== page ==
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Getting an Agent

A reader said to me recently, "I could never write professionally because I don't want an agent telling me what to write."

Um. Having an agent tell you what to write is like having a realtor tell you what kind of house to buy.

First of all, an agent works for you. You pay them. They receive (customarily) 15% of all your writing earnings. This is tens of thousands, if not hundreds of thousands of dollars, over five or ten or fifteen or fifty years! You are hiring someone to represent you to whom you will pay possibly a hundred thousand dollars over the next twenty five years. They work for you, not the other way around.

An agent is a professional, like an attorney. Your attorney doesn't tell you whether or not to get a divorce or tell you who to leave your money to in your will. They represent your interests. You tell them that you want to create a trust fund for your grandchildren, and they figure out how to do it. They don't tell you that you shouldn't leave your grandchildren money -- or if they do, you need another attorney! Many authors have several agents over the course of their career, and that's ok.

You write the books that you want to write and your agent sells them. That's how it works. Now, sometimes they will legitimately tell you that they cannot sell them. For example, if you go to a realtor and tell them you want to buy a house in Dallas, unless you live in Dallas they're likely to say that they only sell properties locally and refer you to a realtor in Dallas. By that same token, if I went to my agent and said that I wanted to sell a children's picture book, she would quite legitimately tell me that she can't sell that -- she only represents adult fiction -- and would refer me to an agent who sells children's books. She would not tell me that I shouldn't write children's books, or that children's books are stupid, or that I was wasting my time writing children's books. That is not how a professional acts, and my agent is a consummate professional.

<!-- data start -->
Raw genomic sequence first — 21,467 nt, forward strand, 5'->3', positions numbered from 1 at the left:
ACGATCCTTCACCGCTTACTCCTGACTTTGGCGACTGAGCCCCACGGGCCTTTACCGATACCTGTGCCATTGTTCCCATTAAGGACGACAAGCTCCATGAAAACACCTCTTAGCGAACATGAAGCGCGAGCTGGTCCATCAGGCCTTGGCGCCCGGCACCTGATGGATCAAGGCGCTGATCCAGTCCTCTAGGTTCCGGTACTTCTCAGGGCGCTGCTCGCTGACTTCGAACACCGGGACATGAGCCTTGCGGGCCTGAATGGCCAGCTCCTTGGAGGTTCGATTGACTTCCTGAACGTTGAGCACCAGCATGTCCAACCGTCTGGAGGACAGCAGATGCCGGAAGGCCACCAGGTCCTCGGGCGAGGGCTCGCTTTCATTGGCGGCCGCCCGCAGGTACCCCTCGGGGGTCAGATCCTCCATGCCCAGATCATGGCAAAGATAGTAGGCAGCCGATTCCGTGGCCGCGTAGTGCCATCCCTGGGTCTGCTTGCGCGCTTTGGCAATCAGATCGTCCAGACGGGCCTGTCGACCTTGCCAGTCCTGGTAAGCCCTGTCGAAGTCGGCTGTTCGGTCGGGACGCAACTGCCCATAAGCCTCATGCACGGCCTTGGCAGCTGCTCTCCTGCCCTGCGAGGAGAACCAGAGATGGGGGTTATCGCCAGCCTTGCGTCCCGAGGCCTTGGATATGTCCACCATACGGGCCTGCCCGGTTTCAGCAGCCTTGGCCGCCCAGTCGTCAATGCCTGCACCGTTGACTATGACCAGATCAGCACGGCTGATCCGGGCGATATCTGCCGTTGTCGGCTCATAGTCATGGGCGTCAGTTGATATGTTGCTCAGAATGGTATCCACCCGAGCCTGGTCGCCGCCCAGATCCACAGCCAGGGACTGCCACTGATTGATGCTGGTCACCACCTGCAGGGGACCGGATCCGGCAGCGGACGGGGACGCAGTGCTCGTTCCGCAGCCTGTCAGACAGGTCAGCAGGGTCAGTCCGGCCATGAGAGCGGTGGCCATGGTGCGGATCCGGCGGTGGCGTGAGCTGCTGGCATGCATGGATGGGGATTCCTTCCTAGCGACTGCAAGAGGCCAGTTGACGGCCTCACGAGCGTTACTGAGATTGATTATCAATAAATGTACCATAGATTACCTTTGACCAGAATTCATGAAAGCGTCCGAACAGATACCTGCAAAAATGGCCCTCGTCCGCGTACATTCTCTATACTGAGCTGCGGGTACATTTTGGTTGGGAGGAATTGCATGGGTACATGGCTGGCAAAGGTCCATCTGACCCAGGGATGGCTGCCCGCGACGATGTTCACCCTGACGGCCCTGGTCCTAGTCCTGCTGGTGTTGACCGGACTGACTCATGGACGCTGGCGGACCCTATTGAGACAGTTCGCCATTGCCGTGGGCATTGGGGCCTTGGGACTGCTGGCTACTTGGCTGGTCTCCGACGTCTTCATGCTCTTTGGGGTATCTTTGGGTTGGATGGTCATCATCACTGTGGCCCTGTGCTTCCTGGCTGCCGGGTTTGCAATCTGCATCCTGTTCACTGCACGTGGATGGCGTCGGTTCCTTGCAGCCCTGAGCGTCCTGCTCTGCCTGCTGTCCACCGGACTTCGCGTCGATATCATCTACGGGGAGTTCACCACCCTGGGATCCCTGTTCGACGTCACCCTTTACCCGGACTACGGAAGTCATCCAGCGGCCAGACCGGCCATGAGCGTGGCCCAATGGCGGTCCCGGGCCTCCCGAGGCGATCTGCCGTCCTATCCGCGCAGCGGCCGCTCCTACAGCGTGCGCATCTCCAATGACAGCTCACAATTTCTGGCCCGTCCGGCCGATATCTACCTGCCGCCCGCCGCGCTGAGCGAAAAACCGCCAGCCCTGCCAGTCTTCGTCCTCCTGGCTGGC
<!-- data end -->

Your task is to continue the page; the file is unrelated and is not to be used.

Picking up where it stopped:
She is also honest. She has said in the past that she had tried a manuscript everywhere she could, and that she could go no further with it and I should consider epublishing. Which is entirely on the up and up. Once she has sent a manuscript out fifteen times to her best contacts, she can tell me she just can't sell this one. That's legit. What would not be legit would be telling me that I shouldn't write x or y or z because it's impossible to sell or it's worthless.

Everything that is of reasonable quality can sell -- somewhere. Maybe it's small press. Maybe it's a specialty press. Maybe it's epub. But unless it's simply unreadable in terms of quality, it can sell somewhere if you are persistent enough.

But do you need a professional agent? That's a matter of intense debate right now, at this moment, among professional writers. The publishing industry is in flux right now, and no one knows how it will look in twenty years.

My take -- and this is just my take -- is this: yes, you do need an agent if you want to submit to large, traditional publishers. If you don't, then no, you don't need one. It depends on your book. I have a good friend who is a very successful author of lesbian romance and erotica. He's sold twenty or so books without an agent. But lesbian romance is a specialty press, a niche market. It's not a big traditional publisher. If you are selling directly to an epublisher you probably don't need an agent. However, you still will be best served by one if you want to go to a big house in a crowded genre.